Ways of developing critical thinking sub-skills in the EFL classroom

1. Developing a critical mindset.

The aim is to raise learners' awareness of the critical thinking concept and what it is like to be a critical thinker. 

Give the learners a controversial statement, e.g., You can’t have a happy family life and a successful career at the same time. 

Ask the learners to agree or disagree with the statement and express their opinion.

2. Developing questioning sub-skills

The aim is to develop critical questioning sub-skills.

Pre-teach questions words for lower levels (What, Where, When, etc.). Give the learners a list of closed questions for their groupmates and ask them to come up with additional 2-3 open-ended questions. What is more, encourage them to use the questions which might be asked when thinking critically: e.g., Why do you think so? What is the evidence? How said that? 

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3. Contrasting the fact and opinion

The aim is to differentiate the writer's opinion (subjective judgment) and the factual information (objective facts). 

Select several sentences which contain facts and personal opinions. Ask learners to decide which ones are facts and which sentences include the speaker’s opinion. Then, ask learners to underline the words which helped them to identify the sentences with the personal opinion. For instance, such words as I believe,/ From my perspective,/ Unfortunately can indicate the personal opinion.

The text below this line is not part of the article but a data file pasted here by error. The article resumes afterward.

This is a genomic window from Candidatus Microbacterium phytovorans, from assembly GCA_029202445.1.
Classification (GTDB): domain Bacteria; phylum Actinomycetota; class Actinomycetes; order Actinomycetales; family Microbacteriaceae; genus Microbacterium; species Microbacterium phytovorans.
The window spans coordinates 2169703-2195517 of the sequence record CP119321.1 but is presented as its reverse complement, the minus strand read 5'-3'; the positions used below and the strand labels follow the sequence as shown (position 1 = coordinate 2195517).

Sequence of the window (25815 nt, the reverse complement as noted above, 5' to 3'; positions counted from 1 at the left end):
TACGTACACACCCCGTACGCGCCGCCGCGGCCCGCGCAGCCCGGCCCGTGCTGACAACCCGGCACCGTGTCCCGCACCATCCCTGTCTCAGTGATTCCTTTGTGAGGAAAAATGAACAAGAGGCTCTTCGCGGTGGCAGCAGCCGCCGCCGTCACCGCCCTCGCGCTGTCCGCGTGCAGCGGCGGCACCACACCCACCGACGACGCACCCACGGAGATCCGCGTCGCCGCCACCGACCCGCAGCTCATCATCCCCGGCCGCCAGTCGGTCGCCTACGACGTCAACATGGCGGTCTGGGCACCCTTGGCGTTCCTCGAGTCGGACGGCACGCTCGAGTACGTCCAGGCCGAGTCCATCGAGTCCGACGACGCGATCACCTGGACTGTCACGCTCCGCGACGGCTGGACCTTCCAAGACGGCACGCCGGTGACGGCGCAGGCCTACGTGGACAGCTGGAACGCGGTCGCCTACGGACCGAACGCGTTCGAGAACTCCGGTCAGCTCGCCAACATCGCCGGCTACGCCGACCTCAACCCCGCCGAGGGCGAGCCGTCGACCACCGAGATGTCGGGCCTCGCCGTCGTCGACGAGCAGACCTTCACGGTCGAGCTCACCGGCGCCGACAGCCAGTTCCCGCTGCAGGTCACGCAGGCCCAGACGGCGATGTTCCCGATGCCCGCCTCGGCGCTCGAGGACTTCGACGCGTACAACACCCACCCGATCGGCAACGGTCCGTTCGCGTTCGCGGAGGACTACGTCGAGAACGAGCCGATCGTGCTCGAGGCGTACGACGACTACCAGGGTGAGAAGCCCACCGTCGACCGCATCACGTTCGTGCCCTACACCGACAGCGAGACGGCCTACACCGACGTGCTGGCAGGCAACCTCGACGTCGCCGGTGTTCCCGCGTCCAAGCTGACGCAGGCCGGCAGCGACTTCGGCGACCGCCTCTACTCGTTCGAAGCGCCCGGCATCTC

4. Understanding the connotation (reading between the lines)

The aim is to identify the implicit meaning and the vocabulary connotation.

Select the sentences with words that have a negative meaning, e.g., Jim will never buy you a drink, he is so tight fisted! Then, ask learners to replace these words with the synonyms that have a positive connotation: thrifty.

Using tasks during English lessons

5. Developing critical reflection sub-skills

The aim is to develop the sub-skills of analysing, identifying, and assessing.

After learners have done a writing task, either provide them with or create together a checklist with the criteria to assess their writings. Then, let learners check their works (or their peers’ works) against the criteria. This activity will help to raise learners’ awareness of the task requirements and will enable them to self-monitor their progress.

Why to promote critical thinking in the EFL classroom

Critical thinking means helping learners to find answers for themselves, questioning facts rather than simply accepting them, considering different sources of information, and asking ‘Why?’ 

Taking such critical approaches to learning helps learners to be more independent and analytical, formulate and test hypotheses, consider other points of view, and justify and explain their own ideas.

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Article authors & editors
  • Olena Bochkarova

    Olena Bochkarova


    DELTA, CELTA certified teacher of General & Business English, IELTS Prep, International Speaking Examiner